Track of the Day: Sturle Dagsland “Kusanagi” (2020)

Norwegian experimentalist and avant-rock singer Sturle Dagsland released a new single at the end of last week. “Kusanagi”, which was created together with his brother Sjur, is extraordinary, oddly compelling, and in all likelihood pretty polarising. It’s also quite hard to adequately describe. 

Sturle and his brother are from Stavanger, in South West Norway. It’s a city best known for fish, oil, and viking battlegrounds. The brothers started working together creatively eight years ago, and have been making headway internationally, performing at festivals such as Iceland Airwaves and SXSW, and opening for Big Thief. The last couple of years have seen the brothers putting together the self-titled album, out in February, from which “Kusanagi” is drawn. 

“Kusanagi”, which is named for the Japanese sword, is something of a conundrum. It’s an expressive and ever-changing soundscape; moving from ethereal and beautiful one moment, to wild and abrasive. It’s unlike anything I’ve heard, so far from what I’d usually listen to, and yet I can’t help but keep playing it again. 

There is an intensity and playfulness to it that I really enjoy. Across the whole album, a truly ridiculous range of different and unique instruments are utilised; from Zimbabwean finger harps to custom-made Norwegian billy goat horns. And then you’ve got that vocal, that extraordinary blend of vocal techniques, throat singing and primal screams, all delivered with urgency and zeal. If there’s lyrics – in Norwegian, or not – they’re delivered at such a speed to be more or less discernible. But, that doesn’t matter, the mood and feel is conveyed perfectly.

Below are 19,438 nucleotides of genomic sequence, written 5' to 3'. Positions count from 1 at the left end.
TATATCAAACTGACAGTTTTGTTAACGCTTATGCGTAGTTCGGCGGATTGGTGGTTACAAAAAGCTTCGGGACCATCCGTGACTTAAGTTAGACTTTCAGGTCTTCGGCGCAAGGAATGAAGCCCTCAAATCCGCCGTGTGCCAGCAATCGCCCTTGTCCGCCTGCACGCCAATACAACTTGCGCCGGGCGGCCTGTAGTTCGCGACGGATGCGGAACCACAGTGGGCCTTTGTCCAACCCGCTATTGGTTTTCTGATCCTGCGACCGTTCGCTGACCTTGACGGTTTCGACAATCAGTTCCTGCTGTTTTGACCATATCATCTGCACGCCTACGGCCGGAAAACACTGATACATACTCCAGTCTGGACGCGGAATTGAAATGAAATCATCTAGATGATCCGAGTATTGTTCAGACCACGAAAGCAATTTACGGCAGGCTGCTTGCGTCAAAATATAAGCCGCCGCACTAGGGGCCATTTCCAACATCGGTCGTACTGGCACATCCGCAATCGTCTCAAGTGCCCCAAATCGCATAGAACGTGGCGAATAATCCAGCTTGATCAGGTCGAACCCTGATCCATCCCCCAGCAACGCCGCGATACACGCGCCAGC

Give “Kusanagi” a listen below:

“Kusanagi” is available now. Sturle Dagsland’s self titled debut is set for release February 5th 2020. Keep up to date with Dagsland via Facebook and Instagram.

Header photo by Sturle Dagsland.

Simon Clark

Books Editor. An admirer of songs and reader of books. Simon has a PhD in English and Comparative Literature. All errant apostrophes are his own.